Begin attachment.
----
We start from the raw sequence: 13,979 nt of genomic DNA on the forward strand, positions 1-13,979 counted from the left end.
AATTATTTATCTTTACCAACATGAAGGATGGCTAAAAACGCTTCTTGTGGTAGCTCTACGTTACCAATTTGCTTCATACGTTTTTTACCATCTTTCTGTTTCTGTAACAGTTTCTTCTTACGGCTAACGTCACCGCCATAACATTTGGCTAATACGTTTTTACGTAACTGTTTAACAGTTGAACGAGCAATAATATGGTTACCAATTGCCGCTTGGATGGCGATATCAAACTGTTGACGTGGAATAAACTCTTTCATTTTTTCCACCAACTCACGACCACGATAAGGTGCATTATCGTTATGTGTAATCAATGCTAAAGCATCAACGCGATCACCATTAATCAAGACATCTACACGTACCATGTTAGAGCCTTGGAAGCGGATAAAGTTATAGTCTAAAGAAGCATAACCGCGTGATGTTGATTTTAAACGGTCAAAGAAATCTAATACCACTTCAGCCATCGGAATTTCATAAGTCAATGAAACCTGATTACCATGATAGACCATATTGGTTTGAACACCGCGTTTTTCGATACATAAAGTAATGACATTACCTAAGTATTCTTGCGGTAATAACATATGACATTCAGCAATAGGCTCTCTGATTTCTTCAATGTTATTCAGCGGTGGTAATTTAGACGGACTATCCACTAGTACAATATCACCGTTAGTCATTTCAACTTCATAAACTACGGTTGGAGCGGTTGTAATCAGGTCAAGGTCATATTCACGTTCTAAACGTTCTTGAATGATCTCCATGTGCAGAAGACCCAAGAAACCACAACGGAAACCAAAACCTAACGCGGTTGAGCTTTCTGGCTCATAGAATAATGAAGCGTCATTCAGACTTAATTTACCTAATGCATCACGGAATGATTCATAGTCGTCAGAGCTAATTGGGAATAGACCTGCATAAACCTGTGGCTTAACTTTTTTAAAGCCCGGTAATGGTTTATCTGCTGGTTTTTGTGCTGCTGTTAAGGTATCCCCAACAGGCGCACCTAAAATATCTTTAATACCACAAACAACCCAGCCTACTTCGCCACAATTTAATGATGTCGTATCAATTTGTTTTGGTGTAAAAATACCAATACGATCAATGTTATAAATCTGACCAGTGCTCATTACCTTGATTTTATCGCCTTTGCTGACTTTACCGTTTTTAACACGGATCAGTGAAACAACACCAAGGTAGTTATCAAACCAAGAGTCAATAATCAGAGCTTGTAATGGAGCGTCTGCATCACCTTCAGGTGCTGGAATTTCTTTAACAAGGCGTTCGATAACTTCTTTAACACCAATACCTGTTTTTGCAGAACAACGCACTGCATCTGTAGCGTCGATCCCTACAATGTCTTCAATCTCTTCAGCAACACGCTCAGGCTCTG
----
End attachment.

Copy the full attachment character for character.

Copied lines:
We start from the raw sequence: 13,979 nt of genomic DNA on the forward strand, positions 1-13,979 counted from the left end.
AATTATTTATCTTTACCAACATGAAGGATGGCTAAAAACGCTTCTTGTGGTAGCTCTACGTTACCAATTTGCTTCATACGTTTTTTACCATCTTTCTGTTTCTGTAACAGTTTCTTCTTACGGCTAACGTCACCGCCATAACATTTGGCTAATACGTTTTTACGTAACTGTTTAACAGTTGAACGAGCAATAATATGGTTACCAATTGCCGCTTGGATGGCGATATCAAACTGTTGACGTGGAATAAACTCTTTCATTTTTTCCACCAACTCACGACCACGATAAGGTGCATTATCGTTATGTGTAATCAATGCTAAAGCATCAACGCGATCACCATTAATCAAGACATCTACACGTACCATGTTAGAGCCTTGGAAGCGGATAAAGTTATAGTCTAAAGAAGCATAACCGCGTGATGTTGATTTTAAACGGTCAAAGAAATCTAATACCACTTCAGCCATCGGAATTTCATAAGTCAATGAAACCTGATTACCATGATAGACCATATTGGTTTGAACACCGCGTTTTTCGATACATAAAGTAATGACATTACCTAAGTATTCTTGCGGTAATAACATATGACATTCAGCAATAGGCTCTCTGATTTCTTCAATGTTATTCAGCGGTGGTAATTTAGACGGACTATCCACTAGTACAATATCACCGTTAGTCATTTCAACTTCATAAACTACGGTTGGAGCGGTTGTAATCAGGTCAAGGTCATATTCACGTTCTAAACGTTCTTGAATGATCTCCATGTGCAGAAGACCCAAGAAACCACAACGGAAACCAAAACCTAACGCGGTTGAGCTTTCTGGCTCATAGAATAATGAAGCGTCATTCAGACTTAATTTACCTAATGCATCACGGAATGATTCATAGTCGTCAGAGCTAATTGGGAATAGACCTGCATAAACCTGTGGCTTAACTTTTTTAAAGCCCGGTAATGGTTTATCTGCTGGTTTTTGTGCTGCTGTTAAGGTATCCCCAACAGGCGCACCTAAAATATCTTTAATACCACAAACAACCCAGCCTACTTCGCCACAATTTAATGATGTCGTATCAATTTGTTTTGGTGTAAAAATACCAATACGATCAATGTTATAAATCTGACCAGTGCTCATTACCTTGATTTTATCGCCTTTGCTGACTTTACCGTTTTTAACACGGATCAGTGAAACAACACCAAGGTAGTTATCAAACCAAGAGTCAATAATCAGAGCTTGTAATGGAGCGTCTGCATCACCTTCAGGTGCTGGAATTTCTTTAACAAGGCGTTCGATAACTTCTTTAACACCAATACCTGTTTTTGCAGAACAACGCACTGCATCTGTAGCGTCGATCCCTACAATGTCTTCAATCTCTTCAGCAACACGCTCAGGCTCTG